You take the time to think about what herbs you love to cook with. You sow seeds of your favorite varieties or lovingly plant seedlings you picked up from the farmers market or local garden center. You spend time outside, giving them the nourishment they need to thrive. In return, you get to bask in their beauty, their fragrance, and the magic they bring to the food that nourishes you. It’s an act of self-love, really. Homegrown culinary herbs can shift your relationship with food itself. I find that I get more creative in the kitchen and inspired to make healthy and nutritious meals when I have exciting ingredients to work with. I’m more likely to make food choices that serve my body, and be more focused on getting all of my primary foods. You know that dish that you make 3 times a week (that you’re honestly getting a little bored with)? Transform it into three totally different meals with your garden’s harvest. Try changing up the herbs and spices you use, adding in a new ingredient or two, and you have three new meals. I tried this with black beans (a staple part of my diet) and it has changed my world. I use oregano and thyme from the garden, or go for cumin and black pepper, or just season with a little parsley for a cold bean salad—same ingredient, different herbs and spices, totally different tastes.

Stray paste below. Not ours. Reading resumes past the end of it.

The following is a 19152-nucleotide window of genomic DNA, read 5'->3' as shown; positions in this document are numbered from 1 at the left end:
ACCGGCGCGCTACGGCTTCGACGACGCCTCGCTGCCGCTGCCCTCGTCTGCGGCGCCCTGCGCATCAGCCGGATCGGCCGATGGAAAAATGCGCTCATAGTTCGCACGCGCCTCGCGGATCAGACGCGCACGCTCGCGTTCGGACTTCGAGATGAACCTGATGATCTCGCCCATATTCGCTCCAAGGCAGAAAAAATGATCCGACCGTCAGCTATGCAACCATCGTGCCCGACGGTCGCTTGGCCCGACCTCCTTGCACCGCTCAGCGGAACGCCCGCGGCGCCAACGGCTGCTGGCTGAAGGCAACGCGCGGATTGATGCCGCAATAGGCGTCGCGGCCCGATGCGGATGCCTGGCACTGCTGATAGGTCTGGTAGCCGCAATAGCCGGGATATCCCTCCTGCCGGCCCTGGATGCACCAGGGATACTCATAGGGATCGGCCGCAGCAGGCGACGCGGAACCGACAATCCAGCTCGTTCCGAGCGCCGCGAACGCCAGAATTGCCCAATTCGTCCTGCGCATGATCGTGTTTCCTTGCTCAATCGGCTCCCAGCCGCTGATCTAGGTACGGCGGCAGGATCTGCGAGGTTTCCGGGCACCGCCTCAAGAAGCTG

Fun with Friends and Family

People have been gathering around food and creating community meals for thousands of years. Communities and cultures around the globe each have their own unique way of using herbs and spices to flavor their food. Herbs and spices have brought people together and they have also been the cause of wars. Harness this potential and use it to create stronger connections with the people you want in your life. Bring over a freshly harvested bundle from your garden to share with your friends at the monthly potluck dinner. Share your harvest and swap with your neighbor for herbs you aren’t growing. Invite grandma over and ask her to share her secret drying techniques so you can enjoy them year round. Spend some time in the garden with dad and listen as a whiff of fresh basil unleashes an entire evening filled with stories from his childhood.